This is a symptom of the distortion between the markets and the real economy, which our editor Nomi Prins has identified.

As Nomi has shown in these pages, the stock market is addicted to cheap money. When it is abundant, prices rise. With even a whiff that the Fed might remove it, prices fall.

With the Fed recently threatening to cut back on its money-printing, it makes sense that it spooked the markets.

Now, if you’re invested in the markets, and tech stocks in particular, you’re likely worried about the selling we’ve seen so far this year. But we don’t expect it to last long.

When the market wobbles, it scares policy makers. They will soon kickstart the money-printing machine – or at least, they will put on hold certain rate tightening plans. Then prices will begin to recover.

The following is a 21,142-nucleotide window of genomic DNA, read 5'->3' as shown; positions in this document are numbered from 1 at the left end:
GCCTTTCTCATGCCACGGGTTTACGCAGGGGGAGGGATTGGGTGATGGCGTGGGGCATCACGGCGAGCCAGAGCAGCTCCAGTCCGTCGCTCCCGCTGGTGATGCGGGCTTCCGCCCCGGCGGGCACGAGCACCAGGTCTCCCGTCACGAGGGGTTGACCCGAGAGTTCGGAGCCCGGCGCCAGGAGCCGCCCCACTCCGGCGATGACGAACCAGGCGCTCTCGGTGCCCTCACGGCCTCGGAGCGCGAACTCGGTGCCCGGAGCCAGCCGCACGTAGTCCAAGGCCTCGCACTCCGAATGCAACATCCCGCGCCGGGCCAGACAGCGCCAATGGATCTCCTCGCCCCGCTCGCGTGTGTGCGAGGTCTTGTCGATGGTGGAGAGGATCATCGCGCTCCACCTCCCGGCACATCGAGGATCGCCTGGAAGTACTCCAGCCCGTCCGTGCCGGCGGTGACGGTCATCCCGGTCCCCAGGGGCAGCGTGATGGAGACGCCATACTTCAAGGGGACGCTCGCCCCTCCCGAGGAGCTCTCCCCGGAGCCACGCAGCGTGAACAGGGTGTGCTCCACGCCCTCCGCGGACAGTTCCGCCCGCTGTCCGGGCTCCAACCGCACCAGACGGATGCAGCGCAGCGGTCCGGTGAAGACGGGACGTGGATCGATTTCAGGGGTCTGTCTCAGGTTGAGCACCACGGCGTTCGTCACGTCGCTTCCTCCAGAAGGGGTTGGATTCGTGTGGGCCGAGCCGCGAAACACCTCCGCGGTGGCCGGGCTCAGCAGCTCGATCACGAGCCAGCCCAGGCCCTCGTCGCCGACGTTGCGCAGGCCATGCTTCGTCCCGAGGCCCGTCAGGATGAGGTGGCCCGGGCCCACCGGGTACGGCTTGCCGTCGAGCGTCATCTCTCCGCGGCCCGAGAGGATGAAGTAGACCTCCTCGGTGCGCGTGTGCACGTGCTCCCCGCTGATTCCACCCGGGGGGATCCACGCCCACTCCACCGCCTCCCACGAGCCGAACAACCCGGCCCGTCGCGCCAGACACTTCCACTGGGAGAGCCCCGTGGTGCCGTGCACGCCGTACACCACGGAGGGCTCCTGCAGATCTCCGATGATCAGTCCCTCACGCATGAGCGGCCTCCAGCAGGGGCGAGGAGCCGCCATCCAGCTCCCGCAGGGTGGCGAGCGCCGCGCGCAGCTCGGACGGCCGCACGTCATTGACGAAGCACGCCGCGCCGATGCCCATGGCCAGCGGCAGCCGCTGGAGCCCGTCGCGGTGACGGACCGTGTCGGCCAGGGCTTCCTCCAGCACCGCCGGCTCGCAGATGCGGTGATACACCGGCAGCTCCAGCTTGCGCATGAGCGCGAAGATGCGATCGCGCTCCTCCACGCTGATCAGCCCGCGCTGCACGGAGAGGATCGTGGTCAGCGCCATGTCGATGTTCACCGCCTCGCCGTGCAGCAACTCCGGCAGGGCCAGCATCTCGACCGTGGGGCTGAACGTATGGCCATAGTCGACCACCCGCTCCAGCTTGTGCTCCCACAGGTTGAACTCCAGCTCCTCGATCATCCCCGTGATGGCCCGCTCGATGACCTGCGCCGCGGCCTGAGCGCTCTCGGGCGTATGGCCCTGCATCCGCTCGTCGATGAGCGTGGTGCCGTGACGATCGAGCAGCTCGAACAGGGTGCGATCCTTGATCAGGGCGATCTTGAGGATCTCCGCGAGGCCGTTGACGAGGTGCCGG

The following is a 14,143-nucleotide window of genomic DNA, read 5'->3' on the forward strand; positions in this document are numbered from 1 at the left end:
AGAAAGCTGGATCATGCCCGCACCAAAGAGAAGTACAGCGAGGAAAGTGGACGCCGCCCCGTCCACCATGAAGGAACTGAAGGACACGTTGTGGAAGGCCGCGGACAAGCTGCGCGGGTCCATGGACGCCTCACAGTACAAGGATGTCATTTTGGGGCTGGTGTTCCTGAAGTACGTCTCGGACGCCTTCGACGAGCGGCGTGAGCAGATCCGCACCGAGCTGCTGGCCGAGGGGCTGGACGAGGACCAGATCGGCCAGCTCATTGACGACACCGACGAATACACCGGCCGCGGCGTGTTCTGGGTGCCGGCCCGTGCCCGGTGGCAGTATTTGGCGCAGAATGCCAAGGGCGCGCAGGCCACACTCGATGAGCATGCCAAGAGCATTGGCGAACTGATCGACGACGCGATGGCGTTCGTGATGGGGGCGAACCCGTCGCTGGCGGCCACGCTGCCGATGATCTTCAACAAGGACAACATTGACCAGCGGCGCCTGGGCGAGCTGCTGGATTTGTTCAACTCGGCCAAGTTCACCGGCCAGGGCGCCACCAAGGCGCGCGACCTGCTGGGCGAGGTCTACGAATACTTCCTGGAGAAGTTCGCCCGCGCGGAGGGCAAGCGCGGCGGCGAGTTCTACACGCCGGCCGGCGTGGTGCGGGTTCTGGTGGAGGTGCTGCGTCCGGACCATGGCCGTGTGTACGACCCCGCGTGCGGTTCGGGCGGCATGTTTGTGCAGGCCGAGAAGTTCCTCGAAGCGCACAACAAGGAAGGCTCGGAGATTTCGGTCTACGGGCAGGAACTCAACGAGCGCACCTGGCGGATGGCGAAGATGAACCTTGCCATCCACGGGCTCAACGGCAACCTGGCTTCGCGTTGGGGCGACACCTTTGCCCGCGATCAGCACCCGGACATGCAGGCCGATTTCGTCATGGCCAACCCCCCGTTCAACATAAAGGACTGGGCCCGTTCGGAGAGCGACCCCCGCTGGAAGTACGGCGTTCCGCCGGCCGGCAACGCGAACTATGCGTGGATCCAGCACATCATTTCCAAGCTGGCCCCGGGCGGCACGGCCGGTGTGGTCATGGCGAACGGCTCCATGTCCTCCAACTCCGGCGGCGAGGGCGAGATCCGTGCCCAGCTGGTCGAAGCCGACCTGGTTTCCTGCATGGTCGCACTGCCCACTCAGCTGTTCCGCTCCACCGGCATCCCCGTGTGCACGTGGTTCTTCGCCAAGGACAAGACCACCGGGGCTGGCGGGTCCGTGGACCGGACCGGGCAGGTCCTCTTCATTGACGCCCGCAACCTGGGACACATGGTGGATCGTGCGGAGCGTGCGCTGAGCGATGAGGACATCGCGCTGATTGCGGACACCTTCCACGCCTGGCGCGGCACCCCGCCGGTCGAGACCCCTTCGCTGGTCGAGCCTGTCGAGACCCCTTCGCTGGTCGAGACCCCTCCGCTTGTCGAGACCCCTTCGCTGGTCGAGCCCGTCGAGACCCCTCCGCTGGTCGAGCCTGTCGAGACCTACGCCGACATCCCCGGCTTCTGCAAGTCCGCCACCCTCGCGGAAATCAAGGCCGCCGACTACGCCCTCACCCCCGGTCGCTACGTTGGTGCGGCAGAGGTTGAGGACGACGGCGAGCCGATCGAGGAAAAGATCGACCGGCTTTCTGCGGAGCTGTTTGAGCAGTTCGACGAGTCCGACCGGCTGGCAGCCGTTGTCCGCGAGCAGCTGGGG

In fact, to me, the current inflation panic suggests we are very close to a new buying opportunity.

I’m watching the ARK Fintech Innovation ETF (ARKF). It tracks companies across the technology spectrum that are front and center of the greatest tech trends of our time.

It includes communication companies like Zoom and Twitter, financial tech (fintech) companies like Robinhood, and leading biotech firms like Editas Medicine and CRISPR Therapeutics.

I agree with Nomi’s argument last week that many of these new fintech companies will outstrip conventional banks.

The ARKF fund has more than halved in the last year. It is still falling, so I’d wait for the first good upside day before jumping in. It should do well when traders are less worried about inflation. 

All the best,

Eoin Treacy
Contributing Editor, Inside Wall Street with Nomi Prins